Here are some of the most important terms in a lease:
As a traveling professional, you may want to search for a month-to-month lease rather than a 3-month minimum lease. It all depends on what is available in the area at that time, but if you have the luxury of choosing between the two, the M2M lease will give you much greater flexibility.
Notice to Vacate
This is important to pay attention to because what good is an M2M lease if they require 60 days’ notice to vacate? That is an example, of course, but you get the idea. Travelers need flexibility as much as possible, so a 30-day notice to vacate is standard. That said, however, travel nurses don’t always get the luxury of knowing 30 days out if they’ll renew or go to work somewhere else, so you should have a conversation with the landlord before you sign the lease, so they understand your situation. The landlord has to protect themselves, of course, but they also need to appease their tenant, so this is a conversation worth having before a lease is signed and may result in favorable terms.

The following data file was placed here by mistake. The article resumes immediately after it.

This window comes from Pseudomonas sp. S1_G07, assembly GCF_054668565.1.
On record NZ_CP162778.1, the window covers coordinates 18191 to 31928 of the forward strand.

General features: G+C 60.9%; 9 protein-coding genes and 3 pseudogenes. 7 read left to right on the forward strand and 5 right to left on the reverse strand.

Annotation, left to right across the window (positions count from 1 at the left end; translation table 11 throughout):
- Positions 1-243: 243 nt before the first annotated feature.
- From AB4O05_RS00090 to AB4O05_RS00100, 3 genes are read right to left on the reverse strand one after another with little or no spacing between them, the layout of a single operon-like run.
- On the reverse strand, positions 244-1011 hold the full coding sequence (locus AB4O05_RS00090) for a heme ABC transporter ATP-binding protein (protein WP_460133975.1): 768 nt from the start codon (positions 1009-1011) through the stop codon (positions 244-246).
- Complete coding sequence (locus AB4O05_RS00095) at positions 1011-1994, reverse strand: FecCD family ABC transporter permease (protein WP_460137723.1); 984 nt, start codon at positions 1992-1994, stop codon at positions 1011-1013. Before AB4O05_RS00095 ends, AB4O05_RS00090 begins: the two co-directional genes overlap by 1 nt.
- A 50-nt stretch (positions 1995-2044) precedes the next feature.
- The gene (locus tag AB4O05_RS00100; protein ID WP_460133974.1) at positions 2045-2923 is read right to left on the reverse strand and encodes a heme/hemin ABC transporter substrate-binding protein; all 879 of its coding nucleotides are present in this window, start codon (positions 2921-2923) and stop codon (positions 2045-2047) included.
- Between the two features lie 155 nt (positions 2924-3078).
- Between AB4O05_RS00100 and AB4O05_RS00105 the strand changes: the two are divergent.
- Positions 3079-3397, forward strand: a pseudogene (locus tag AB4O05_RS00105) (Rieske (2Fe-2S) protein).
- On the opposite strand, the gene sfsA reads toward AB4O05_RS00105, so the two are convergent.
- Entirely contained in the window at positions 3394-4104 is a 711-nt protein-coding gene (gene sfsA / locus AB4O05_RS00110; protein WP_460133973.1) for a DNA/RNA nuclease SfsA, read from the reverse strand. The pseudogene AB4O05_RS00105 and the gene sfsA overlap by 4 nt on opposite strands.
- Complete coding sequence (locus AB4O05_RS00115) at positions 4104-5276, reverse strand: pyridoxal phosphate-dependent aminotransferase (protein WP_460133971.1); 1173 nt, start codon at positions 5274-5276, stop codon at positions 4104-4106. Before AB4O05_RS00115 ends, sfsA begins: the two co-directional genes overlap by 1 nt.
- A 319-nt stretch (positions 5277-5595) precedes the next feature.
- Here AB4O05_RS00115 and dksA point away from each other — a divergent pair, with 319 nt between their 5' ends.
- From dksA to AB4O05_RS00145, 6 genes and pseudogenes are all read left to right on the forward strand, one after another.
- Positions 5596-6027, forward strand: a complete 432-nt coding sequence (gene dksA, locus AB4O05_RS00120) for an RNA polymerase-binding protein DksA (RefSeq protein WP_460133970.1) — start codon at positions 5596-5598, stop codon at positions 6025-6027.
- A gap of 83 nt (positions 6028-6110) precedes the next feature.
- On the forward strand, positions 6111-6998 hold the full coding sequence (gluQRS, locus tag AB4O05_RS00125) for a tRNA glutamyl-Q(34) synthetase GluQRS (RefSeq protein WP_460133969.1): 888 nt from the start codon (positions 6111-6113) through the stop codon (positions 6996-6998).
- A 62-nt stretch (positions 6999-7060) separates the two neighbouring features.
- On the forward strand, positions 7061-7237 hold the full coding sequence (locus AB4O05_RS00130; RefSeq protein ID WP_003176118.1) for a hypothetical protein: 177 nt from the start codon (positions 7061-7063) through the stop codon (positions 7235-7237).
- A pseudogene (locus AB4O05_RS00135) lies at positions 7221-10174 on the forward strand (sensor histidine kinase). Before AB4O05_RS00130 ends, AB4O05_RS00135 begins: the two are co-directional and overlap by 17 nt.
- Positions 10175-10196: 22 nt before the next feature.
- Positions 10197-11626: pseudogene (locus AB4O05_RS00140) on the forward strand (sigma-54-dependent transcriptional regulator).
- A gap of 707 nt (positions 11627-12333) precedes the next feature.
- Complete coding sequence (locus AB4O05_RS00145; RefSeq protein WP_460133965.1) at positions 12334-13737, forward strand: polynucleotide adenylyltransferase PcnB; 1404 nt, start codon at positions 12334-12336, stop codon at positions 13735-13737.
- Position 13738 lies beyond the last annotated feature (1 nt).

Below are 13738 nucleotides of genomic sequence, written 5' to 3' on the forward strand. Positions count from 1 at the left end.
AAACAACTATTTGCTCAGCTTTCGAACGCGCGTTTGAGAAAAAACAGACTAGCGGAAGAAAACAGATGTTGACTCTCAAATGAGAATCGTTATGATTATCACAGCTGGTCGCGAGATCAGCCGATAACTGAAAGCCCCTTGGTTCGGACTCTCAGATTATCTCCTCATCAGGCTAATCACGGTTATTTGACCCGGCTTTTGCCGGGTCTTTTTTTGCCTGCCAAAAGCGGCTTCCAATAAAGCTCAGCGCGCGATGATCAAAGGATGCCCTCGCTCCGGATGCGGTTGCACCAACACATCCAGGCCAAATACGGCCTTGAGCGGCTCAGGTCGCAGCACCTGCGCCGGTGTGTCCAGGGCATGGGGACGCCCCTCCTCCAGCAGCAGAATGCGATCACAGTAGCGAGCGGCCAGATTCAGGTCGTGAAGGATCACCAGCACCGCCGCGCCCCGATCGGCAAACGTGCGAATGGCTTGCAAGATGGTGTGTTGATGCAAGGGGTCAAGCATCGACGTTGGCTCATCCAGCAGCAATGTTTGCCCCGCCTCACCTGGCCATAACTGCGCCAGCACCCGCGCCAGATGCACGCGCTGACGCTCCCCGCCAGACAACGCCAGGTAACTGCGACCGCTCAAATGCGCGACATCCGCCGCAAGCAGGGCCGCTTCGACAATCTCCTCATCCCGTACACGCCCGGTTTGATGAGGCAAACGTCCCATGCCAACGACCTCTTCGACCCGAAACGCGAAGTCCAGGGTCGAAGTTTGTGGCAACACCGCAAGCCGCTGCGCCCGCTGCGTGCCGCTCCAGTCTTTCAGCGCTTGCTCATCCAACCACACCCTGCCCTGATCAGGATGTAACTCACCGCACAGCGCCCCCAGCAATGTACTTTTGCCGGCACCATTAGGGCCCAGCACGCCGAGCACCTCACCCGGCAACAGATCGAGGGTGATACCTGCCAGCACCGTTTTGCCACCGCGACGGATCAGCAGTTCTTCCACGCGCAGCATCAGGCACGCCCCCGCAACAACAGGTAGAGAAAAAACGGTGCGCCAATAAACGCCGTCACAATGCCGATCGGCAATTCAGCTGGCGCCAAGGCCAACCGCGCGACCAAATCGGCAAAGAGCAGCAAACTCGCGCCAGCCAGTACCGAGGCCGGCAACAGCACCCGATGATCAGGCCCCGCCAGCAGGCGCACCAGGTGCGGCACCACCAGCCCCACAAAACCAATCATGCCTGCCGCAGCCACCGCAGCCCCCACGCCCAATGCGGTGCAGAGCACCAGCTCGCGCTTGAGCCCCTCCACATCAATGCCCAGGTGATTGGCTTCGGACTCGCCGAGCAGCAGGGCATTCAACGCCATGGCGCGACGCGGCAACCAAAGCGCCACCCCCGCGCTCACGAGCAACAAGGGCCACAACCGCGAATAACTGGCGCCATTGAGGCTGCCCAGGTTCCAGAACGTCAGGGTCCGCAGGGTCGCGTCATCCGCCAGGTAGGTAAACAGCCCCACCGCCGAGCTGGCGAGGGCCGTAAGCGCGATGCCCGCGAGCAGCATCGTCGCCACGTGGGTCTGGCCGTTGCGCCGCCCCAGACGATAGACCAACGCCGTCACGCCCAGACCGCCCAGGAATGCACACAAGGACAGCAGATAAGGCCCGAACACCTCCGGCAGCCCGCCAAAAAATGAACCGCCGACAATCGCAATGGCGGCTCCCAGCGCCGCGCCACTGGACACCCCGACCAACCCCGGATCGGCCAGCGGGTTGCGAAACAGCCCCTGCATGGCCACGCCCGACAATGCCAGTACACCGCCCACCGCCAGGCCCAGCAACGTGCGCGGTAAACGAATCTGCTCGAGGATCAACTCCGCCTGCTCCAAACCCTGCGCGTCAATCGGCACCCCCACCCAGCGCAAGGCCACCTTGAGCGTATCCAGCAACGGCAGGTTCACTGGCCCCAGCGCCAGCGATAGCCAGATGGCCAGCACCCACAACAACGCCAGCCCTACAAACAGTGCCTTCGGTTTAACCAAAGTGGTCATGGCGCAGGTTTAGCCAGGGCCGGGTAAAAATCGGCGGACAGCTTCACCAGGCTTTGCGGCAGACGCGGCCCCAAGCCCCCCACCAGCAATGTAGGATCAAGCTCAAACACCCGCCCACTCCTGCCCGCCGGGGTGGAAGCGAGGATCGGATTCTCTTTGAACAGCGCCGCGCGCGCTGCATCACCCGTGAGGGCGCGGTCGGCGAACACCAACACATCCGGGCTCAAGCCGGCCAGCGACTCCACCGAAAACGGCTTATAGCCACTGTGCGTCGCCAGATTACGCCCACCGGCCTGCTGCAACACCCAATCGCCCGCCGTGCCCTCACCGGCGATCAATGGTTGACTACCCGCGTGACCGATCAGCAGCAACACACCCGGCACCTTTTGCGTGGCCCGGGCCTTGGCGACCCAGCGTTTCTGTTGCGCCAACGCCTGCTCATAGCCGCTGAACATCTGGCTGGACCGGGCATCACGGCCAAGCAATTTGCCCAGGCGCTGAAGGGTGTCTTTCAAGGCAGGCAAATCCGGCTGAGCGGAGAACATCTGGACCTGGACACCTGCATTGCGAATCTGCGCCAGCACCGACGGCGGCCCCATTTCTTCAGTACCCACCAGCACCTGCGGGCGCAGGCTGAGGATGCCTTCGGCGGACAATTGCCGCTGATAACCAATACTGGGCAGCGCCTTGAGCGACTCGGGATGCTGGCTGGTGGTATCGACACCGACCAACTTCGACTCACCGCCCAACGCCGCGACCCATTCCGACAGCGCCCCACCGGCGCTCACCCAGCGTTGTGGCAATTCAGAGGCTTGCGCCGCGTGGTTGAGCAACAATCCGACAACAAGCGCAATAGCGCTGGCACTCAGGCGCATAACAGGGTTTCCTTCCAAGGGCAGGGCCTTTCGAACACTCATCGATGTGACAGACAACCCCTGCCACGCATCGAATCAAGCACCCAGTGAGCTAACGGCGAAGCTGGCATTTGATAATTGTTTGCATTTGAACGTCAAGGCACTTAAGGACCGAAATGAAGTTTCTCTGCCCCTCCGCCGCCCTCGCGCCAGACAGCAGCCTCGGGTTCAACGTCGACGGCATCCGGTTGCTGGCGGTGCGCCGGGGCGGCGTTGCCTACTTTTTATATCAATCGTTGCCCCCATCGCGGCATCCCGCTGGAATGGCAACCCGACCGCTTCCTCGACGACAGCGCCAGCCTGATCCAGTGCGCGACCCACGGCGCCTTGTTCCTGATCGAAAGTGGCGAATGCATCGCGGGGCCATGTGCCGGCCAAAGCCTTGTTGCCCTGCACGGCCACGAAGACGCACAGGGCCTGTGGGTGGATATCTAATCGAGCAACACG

Every travel nurse needs to know what will happen if your contract is suddenly canceled and you need to leave unexpectedly. The lease will often explain the worst-case scenario of what you would be responsible for should you leave before the end of your lease, but this should absolutely be a conversation you have with your landlord prior to signing the lease. Some landlords offer more flexible lease terms for travel nurses, so always talk to the landlord beforehand about this specific scenario.